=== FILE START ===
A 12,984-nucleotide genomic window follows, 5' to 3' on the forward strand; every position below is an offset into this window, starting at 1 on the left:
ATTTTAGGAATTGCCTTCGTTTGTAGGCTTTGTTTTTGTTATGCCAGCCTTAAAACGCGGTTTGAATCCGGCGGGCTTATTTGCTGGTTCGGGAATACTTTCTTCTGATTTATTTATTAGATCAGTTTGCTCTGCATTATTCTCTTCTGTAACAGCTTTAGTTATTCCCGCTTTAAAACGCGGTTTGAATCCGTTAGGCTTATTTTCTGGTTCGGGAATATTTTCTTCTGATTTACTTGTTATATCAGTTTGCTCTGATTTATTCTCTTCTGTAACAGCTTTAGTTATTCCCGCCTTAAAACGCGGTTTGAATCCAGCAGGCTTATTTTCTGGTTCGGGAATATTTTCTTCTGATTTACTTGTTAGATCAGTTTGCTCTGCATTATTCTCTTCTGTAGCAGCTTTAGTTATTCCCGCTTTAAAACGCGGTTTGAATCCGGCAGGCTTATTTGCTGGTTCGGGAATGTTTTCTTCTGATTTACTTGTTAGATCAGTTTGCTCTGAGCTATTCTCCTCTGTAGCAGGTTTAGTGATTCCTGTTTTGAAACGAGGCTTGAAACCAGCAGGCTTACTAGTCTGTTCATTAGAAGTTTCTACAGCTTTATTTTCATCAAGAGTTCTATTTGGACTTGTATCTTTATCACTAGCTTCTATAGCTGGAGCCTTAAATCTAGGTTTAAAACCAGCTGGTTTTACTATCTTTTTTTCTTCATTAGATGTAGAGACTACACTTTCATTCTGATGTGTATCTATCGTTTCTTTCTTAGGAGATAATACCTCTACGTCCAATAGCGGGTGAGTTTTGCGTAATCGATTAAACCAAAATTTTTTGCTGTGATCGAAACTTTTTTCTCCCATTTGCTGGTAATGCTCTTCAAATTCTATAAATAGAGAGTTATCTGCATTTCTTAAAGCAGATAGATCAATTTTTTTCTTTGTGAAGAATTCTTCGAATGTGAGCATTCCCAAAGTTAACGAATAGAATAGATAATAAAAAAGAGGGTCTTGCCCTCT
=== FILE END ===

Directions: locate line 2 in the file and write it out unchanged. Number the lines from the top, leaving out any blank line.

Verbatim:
ATTTTAGGAATTGCCTTCGTTTGTAGGCTTTGTTTTTGTTATGCCAGCCTTAAAACGCGGTTTGAATCCGGCGGGCTTATTTGCTGGTTCGGGAATACTTTCTTCTGATTTATTTATTAGATCAGTTTGCTCTGCATTATTCTCTTCTGTAACAGCTTTAGTTATTCCCGCTTTAAAACGCGGTTTGAATCCGTTAGGCTTATTTTCTGGTTCGGGAATATTTTCTTCTGATTTACTTGTTATATCAGTTTGCTCTGATTTATTCTCTTCTGTAACAGCTTTAGTTATTCCCGCCTTAAAACGCGGTTTGAATCCAGCAGGCTTATTTTCTGGTTCGGGAATATTTTCTTCTGATTTACTTGTTAGATCAGTTTGCTCTGCATTATTCTCTTCTGTAGCAGCTTTAGTTATTCCCGCTTTAAAACGCGGTTTGAATCCGGCAGGCTTATTTGCTGGTTCGGGAATGTTTTCTTCTGATTTACTTGTTAGATCAGTTTGCTCTGAGCTATTCTCCTCTGTAGCAGGTTTAGTGATTCCTGTTTTGAAACGAGGCTTGAAACCAGCAGGCTTACTAGTCTGTTCATTAGAAGTTTCTACAGCTTTATTTTCATCAAGAGTTCTATTTGGACTTGTATCTTTATCACTAGCTTCTATAGCTGGAGCCTTAAATCTAGGTTTAAAACCAGCTGGTTTTACTATCTTTTTTTCTTCATTAGATGTAGAGACTACACTTTCATTCTGATGTGTATCTATCGTTTCTTTCTTAGGAGATAATACCTCTACGTCCAATAGCGGGTGAGTTTTGCGTAATCGATTAAACCAAAATTTTTTGCTGTGATCGAAACTTTTTTCTCCCATTTGCTGGTAATGCTCTTCAAATTCTATAAATAGAGAGTTATCTGCATTTCTTAAAGCAGATAGATCAATTTTTTTCTTTGTGAAGAATTCTTCGAATGTGAGCATTCCCAAAGTTAACGAATAGAATAGATAATAAAAAAGAGGGTCTTGCCCTCT